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Revered as the goddess of love, beauty, desire, sex, fertility, prosperity and victory (quite a brief even for a goddess), Venus sprang into being fully grown, the oddly paradoxical consequence of a horrific crime – the castration of her father, the primal sky god Uranus, by one of his own sons, the Titan Cronos.
Having scythed off Uranus’ genitals, the story goes, Cronos flung them into the sea, where being immortal flesh they remained vigorous, sloshing about in the ocean foam for awhile before finally giving rise to Venus. Thus, complicated as it sounds, I suppose you could style Venus one of the first ever gender-swapped, anthropoid, ex vivo clones. (Athena and Dionysus, though emerging, respectively, from the head and thigh of Zeus, each had a genetic mother). Her nexus to the sea, moreover, was said to perpetually renew her virginity 1, handy if desire is your name (in Latin, venus means sexual desire or sexual love) and coition, your game.
But talk about dysfunctional families! The shenanigans of Venus’ progenitors, Uranus, Gaia, and the Titans, make the Texas Chain Saw Massacre look docile! No wonder the early Abrahamic writers decided giving up a rib was enough for Adam to get Eve. And no wonder the Greeks with their taste for mayhem ended up with the likes of Oedipus and Phaedra. Before you take up cosmogony, maybe you should consult a therapist.
After making her maritime entrance (how fast could a divine center cut have re-purposed itself like that, you wonder) Venus finds herself adrift on an outsized scallop shell, blown along by the “lascivious2 ” wind god Zephyr until she makes landfall at Paphos on the island of Cyprus (or on the Ionian island of Kythira, according to other accounts). Here she is met by Flora (Chloris, to the Greeks), one of the Horai (Seasons), goddess of spring and flowers, who hastily clothes her in heavenly garments – Venus the while covering her “sweet apple3” with her left hand, and with her right, either wringing out her hair or haphazardly covering her breasts depending on the art work you’re considering.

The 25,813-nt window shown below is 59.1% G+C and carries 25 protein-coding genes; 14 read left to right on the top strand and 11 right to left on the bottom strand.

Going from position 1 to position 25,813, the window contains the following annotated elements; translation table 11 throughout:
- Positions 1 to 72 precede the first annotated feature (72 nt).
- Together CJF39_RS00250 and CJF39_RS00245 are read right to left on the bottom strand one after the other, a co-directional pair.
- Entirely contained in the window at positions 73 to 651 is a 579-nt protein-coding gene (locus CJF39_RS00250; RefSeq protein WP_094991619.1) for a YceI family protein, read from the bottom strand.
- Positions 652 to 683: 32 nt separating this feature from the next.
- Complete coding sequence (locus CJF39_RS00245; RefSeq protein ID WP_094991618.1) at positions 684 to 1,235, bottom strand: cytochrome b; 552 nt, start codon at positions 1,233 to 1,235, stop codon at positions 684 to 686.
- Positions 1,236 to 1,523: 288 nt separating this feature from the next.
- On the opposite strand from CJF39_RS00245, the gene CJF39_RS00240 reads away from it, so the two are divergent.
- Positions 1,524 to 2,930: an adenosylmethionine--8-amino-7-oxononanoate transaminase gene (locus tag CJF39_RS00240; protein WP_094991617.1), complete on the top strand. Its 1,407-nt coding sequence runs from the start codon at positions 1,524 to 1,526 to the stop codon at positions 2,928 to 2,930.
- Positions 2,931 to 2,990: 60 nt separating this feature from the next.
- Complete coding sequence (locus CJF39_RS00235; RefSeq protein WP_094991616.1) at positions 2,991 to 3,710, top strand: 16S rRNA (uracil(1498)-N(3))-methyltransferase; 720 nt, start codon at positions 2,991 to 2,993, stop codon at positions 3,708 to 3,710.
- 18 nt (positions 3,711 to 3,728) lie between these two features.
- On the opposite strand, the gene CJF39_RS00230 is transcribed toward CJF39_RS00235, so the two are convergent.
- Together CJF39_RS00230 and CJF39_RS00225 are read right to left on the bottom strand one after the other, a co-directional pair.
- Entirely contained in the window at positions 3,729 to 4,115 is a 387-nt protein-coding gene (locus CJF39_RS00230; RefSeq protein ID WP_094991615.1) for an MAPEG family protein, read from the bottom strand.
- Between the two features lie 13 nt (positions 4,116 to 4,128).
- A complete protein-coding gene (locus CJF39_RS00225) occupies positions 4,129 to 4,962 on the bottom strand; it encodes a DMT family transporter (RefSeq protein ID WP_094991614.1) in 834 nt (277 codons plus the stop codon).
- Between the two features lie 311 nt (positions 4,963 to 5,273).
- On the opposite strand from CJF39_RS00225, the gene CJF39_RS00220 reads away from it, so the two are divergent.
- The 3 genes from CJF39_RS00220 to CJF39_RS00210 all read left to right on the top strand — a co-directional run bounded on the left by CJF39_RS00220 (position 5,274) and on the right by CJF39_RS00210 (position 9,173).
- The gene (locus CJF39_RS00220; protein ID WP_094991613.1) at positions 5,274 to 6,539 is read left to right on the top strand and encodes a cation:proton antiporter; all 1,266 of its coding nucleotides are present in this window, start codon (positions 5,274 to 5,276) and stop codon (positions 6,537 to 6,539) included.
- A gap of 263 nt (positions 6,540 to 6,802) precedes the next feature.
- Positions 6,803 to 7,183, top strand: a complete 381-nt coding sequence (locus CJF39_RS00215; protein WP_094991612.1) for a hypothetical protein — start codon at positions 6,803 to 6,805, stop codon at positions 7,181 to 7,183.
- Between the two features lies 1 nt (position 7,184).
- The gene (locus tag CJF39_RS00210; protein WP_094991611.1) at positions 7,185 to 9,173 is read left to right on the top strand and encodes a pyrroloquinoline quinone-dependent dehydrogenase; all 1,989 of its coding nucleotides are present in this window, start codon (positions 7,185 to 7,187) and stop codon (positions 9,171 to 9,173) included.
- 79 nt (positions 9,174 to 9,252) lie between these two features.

|Venus Anadyomene, from the Casa Veneris, Pompeii, before 79 AD, unknown |
artist (probably after an earlier work by Apelles).
Venus Anadyomene or Venus emerging from the sea, would prove to be a popular, not to say overworked, theme in Western culture, the inspiration for numerous classical paintings and sculptures, and in modern times, satire4 as well. The theme will get no respite here, either, for the time has come, I believe, to update the whole account.
But first let's consider Sandro Botticelli’s famous painting, The Birth of Venus (Uffizi, Florence), done around 1486, arguably the most recognizable and iconic expression of the Venus Anadyomeme idea.
Here we see the goddess exquisitely rendered in delicate pastel shades, the epitome of feminine pulchritude. Yet her neck and torso seem improbably elongated and her contrapposto stance (weight shifted too far to the left), unsustainable, as though her nativity is still very much in progress.
|The Birth of Venus, Sandro Botticelli, Tempera on canvas, (c. 1486), Uffizi, |
On the whole, though, not bad for a mutated heap of sky god castrate!
The world the goddess inhabits into appears wholly nascent as well, as though the rest of creation is only just emerging around the event of her birth. Together with Zephyr and Flora, she fully occupies the foreground of the painting, while the background is strangely vacant, offering only the sparsest of a floral covering with not even a presentiment of culture or civilization. Nary a hint does one find of life’s circumstances – enterprise, conflict, passion – portending a bleak beginning for the newly minted goddess of passion.